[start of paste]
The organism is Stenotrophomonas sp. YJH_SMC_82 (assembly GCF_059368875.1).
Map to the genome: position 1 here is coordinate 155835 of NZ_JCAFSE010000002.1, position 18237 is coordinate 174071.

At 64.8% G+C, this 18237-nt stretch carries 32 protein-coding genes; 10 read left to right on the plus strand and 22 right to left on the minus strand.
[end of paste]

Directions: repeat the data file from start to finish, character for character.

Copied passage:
The organism is Stenotrophomonas sp. YJH_SMC_82 (assembly GCF_059368875.1).
Map to the genome: position 1 here is coordinate 155835 of NZ_JCAFSE010000002.1, position 18237 is coordinate 174071.

At 64.8% G+C, this 18237-nt stretch carries 32 protein-coding genes; 10 read left to right on the plus strand and 22 right to left on the minus strand.